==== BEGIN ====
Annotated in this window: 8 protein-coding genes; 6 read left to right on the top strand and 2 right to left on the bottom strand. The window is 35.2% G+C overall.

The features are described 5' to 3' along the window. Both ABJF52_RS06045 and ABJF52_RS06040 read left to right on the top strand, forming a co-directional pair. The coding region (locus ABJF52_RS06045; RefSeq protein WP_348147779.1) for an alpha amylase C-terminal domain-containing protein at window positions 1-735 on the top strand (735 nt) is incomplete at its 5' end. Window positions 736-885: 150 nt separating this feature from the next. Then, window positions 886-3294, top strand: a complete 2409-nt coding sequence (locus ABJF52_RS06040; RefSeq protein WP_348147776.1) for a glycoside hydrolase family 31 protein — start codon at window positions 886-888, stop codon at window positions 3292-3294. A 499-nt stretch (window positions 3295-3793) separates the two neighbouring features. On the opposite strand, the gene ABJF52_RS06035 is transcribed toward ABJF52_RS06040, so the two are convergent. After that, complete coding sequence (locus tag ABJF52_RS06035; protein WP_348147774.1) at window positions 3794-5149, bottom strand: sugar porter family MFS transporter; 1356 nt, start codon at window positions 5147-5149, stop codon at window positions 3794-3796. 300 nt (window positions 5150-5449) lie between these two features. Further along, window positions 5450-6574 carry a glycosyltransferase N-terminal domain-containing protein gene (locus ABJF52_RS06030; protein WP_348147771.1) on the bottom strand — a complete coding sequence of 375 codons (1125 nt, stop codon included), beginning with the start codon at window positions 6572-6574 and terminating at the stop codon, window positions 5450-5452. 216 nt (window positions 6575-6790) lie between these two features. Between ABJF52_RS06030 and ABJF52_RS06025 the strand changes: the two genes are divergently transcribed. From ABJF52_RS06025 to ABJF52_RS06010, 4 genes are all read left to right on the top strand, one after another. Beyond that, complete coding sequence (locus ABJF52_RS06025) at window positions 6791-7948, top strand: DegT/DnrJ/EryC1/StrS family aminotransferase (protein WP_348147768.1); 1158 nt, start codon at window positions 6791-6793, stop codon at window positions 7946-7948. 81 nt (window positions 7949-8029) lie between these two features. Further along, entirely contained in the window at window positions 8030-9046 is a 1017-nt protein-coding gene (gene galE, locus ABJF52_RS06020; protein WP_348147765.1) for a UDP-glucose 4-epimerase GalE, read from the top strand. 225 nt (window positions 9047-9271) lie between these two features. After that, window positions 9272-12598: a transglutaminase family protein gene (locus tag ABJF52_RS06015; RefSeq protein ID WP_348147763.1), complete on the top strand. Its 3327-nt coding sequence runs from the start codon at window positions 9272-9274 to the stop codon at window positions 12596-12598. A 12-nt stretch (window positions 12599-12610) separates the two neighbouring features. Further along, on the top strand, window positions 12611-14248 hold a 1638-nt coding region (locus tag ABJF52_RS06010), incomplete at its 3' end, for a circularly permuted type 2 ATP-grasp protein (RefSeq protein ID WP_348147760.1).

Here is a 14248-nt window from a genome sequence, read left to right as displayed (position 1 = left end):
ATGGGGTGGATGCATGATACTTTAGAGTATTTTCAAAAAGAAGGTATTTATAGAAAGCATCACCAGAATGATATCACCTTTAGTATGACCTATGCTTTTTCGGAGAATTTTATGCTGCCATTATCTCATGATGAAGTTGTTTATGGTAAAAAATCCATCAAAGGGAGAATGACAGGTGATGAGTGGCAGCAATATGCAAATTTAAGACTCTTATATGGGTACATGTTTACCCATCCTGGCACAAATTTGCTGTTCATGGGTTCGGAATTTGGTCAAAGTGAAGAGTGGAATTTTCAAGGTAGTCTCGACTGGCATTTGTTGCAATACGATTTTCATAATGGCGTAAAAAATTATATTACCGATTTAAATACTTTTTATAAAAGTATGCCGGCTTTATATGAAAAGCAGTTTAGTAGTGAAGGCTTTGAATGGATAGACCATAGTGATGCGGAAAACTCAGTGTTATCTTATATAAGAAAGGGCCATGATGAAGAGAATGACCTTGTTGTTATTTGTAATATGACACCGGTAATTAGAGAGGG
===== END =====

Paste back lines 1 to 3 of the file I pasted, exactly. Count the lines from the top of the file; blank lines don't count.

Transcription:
Annotated in this window: 8 protein-coding genes; 6 read left to right on the top strand and 2 right to left on the bottom strand. The window is 35.2% G+C overall.

The features are described 5' to 3' along the window. Both ABJF52_RS06045 and ABJF52_RS06040 read left to right on the top strand, forming a co-directional pair. The coding region (locus ABJF52_RS06045; RefSeq protein WP_348147779.1) for an alpha amylase C-terminal domain-containing protein at window positions 1-735 on the top strand (735 nt) is incomplete at its 5' end. Window positions 736-885: 150 nt separating this feature from the next. Then, window positions 886-3294, top strand: a complete 2409-nt coding sequence (locus ABJF52_RS06040; RefSeq protein WP_348147776.1) for a glycoside hydrolase family 31 protein — start codon at window positions 886-888, stop codon at window positions 3292-3294. A 499-nt stretch (window positions 3295-3793) separates the two neighbouring features. On the opposite strand, the gene ABJF52_RS06035 is transcribed toward ABJF52_RS06040, so the two are convergent. After that, complete coding sequence (locus tag ABJF52_RS06035; protein WP_348147774.1) at window positions 3794-5149, bottom strand: sugar porter family MFS transporter; 1356 nt, start codon at window positions 5147-5149, stop codon at window positions 3794-3796. 300 nt (window positions 5150-5449) lie between these two features. Further along, window positions 5450-6574 carry a glycosyltransferase N-terminal domain-containing protein gene (locus ABJF52_RS06030; protein WP_348147771.1) on the bottom strand — a complete coding sequence of 375 codons (1125 nt, stop codon included), beginning with the start codon at window positions 6572-6574 and terminating at the stop codon, window positions 5450-5452. 216 nt (window positions 6575-6790) lie between these two features. Between ABJF52_RS06030 and ABJF52_RS06025 the strand changes: the two genes are divergently transcribed. From ABJF52_RS06025 to ABJF52_RS06010, 4 genes are all read left to right on the top strand, one after another. Beyond that, complete coding sequence (locus ABJF52_RS06025) at window positions 6791-7948, top strand: DegT/DnrJ/EryC1/StrS family aminotransferase (protein WP_348147768.1); 1158 nt, start codon at window positions 6791-6793, stop codon at window positions 7946-7948. 81 nt (window positions 7949-8029) lie between these two features. Further along, entirely contained in the window at window positions 8030-9046 is a 1017-nt protein-coding gene (gene galE, locus ABJF52_RS06020; protein WP_348147765.1) for a UDP-glucose 4-epimerase GalE, read from the top strand. 225 nt (window positions 9047-9271) lie between these two features. After that, window positions 9272-12598: a transglutaminase family protein gene (locus tag ABJF52_RS06015; RefSeq protein ID WP_348147763.1), complete on the top strand. Its 3327-nt coding sequence runs from the start codon at window positions 9272-9274 to the stop codon at window positions 12596-12598. A 12-nt stretch (window positions 12599-12610) separates the two neighbouring features. Further along, on the top strand, window positions 12611-14248 hold a 1638-nt coding region (locus tag ABJF52_RS06010), incomplete at its 3' end, for a circularly permuted type 2 ATP-grasp protein (RefSeq protein ID WP_348147760.1).

Here is a 14248-nt window from a genome sequence, read left to right as displayed (position 1 = left end):